The Best Free Workouts on the Nike Training Club App
Sports & Activity
The Nike Training Club app has a variety of free workouts for all skill levels — no equipment or gym required.
Even if you’re committed to getting 150 minutes of moderate-intensity exercise (or 75 minutes high-intensity exercise) a week, as recommended by the Centers for Disease Control and Prevention, it can still be difficult to decide how to spend those minutes. Thankfully, the Nike Training Club (NTC) app offers plenty of free workouts you can do anywhere — no equipment required.
If you’re just embarking on your fitness journey (or just need to mix things up), try to find movement that brings you joy — during or after the workout. Sports psychologist Mark Aoyagi, Ph.D., C.M.P.C., co-director of sport and performance psychology at the University of Denver Graduate School of Professional Psychology, suggests following what feels natural to you.
“Find something you enjoy. Many people view a workout as something that has to be uncomfortable, unpleasant and unenjoyable — in other words, work,” he said. “Rather, a workout is just a way of moving your body that encourages some health benefits like strength, endurance, flexibility or resilience — depending on what you are looking to improve [or feel].”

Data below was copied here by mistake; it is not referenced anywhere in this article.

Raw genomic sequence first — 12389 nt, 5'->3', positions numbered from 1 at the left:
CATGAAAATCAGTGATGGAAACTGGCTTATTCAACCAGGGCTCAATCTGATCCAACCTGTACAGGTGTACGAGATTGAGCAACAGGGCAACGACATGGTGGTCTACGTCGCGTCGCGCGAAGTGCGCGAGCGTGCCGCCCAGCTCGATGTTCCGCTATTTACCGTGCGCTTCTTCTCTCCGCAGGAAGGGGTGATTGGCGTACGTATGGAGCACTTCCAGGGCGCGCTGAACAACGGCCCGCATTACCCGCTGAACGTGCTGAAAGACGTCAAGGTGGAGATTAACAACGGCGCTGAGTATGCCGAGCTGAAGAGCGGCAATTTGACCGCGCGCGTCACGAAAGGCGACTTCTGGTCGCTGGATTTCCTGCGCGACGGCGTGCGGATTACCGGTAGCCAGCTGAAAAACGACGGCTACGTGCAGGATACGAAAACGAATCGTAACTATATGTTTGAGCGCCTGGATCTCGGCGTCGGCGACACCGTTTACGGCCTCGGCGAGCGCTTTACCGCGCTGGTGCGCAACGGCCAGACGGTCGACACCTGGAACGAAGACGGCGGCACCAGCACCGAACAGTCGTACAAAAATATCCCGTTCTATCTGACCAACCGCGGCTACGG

Plus, he noted that you’ll see greater benefits if you pick a workout you like, since you’ll probably do it more and stick with it for longer. One 2003 study found that those who enjoy their form of exercise reported being more physically active. And in a 2013 qualitative study, researchers concluded that increasing how much someone enjoys physical activity can also increase their odds of sticking with it over time.
The NTC app has hundreds of free workouts for any fitness level, many of which you can do without any equipment (aside from maybe a yoga mat). Here are eight to get you started. Simply download the NTC app, search the below workouts and go!
1. 7-Minute, Total-Body Desk Detox
For a quick one that beginners can enjoy, consider doing this seven-minute workout. It’s a great option for at-home workers hoping to recharge in the middle of a busy day or for anyone looking to loosen up their hips, shoulders and upper back without spending too much time. Movements include dynamic chest stretches, reverse lunges, knee hugs and hip openers to help get the blood flowing.
RELATED: 5 Benefits of Stretching Daily, According to Experts
2. The Baseline Push
For an intermediate-level workout, consider this 15-minute class, which includes a sequence of high-intensity bodyweight drills that help build agility, endurance and lower-body strength. If you’re new to these types of workouts and trying to include more strength training in your routine, practice some patience. It may take some repetition before it feels like a natural part of your workout regimen.
“Studies vary, stating that it can take anywhere from about three to 36 weeks to form a new habit,” said Justin Anderson, Psy.D., L.P., director and founder of Premier Sport Psychology. “Either way, nearly a month or nearly a year is a long time – no matter how you look at it. Our brains simply need time to unwire, rewire or create and strengthen those neural pathways.”